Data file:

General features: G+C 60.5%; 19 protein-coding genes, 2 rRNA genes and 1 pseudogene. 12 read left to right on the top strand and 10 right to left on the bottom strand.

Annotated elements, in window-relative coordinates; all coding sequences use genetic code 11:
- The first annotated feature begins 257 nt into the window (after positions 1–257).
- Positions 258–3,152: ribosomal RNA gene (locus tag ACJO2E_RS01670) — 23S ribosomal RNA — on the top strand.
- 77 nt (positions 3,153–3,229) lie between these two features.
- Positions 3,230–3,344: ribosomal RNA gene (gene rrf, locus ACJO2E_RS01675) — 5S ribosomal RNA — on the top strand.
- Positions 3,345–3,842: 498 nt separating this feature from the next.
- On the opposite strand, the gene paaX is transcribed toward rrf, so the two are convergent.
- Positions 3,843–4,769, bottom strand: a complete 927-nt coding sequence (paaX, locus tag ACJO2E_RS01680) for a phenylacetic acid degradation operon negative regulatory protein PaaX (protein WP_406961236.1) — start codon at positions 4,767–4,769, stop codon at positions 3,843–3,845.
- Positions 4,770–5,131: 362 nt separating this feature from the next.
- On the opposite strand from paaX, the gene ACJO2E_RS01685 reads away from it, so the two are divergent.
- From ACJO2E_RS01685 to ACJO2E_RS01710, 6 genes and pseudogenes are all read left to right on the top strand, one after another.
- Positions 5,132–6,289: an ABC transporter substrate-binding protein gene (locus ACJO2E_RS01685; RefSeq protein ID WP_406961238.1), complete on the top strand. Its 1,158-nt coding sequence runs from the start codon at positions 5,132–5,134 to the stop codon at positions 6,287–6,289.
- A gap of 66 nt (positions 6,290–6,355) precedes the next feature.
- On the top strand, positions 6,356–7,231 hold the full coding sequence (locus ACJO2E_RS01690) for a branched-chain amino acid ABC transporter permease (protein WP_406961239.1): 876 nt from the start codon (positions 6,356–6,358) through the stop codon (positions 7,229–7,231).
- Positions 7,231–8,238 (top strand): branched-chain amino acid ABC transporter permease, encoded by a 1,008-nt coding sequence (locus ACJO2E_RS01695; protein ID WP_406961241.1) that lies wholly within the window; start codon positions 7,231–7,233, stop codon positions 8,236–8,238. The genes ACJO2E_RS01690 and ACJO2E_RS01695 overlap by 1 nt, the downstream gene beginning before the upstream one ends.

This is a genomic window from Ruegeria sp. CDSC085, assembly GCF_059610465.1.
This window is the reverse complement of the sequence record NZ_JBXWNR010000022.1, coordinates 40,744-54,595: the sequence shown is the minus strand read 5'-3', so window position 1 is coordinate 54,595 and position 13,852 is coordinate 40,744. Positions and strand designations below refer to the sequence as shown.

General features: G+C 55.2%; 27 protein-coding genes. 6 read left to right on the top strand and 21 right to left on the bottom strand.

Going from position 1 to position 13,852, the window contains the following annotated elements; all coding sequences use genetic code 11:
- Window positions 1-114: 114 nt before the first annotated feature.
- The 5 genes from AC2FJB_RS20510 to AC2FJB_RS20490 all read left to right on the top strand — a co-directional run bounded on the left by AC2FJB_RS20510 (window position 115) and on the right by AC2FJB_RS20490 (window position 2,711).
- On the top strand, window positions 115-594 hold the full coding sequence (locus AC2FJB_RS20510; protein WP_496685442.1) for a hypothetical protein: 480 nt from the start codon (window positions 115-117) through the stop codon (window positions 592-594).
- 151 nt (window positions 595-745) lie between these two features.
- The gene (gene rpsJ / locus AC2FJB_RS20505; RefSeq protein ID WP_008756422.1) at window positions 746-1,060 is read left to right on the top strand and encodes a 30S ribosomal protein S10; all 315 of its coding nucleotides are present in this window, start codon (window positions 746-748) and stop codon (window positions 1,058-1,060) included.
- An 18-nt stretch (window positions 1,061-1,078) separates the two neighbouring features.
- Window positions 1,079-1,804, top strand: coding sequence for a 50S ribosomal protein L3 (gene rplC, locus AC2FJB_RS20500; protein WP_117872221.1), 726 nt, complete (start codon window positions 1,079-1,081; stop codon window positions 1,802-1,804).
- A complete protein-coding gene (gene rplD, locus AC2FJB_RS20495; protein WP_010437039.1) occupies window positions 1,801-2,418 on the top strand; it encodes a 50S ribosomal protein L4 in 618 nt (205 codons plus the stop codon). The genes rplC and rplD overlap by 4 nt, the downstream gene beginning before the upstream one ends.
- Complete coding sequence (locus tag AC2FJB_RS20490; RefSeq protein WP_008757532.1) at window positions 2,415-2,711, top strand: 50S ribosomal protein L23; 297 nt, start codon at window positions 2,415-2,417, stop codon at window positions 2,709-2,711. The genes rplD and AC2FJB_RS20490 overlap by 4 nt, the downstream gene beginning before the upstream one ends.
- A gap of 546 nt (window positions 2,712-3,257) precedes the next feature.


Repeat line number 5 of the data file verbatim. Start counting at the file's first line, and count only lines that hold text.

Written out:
- 77 nt (positions 3,153–3,229) lie between these two features.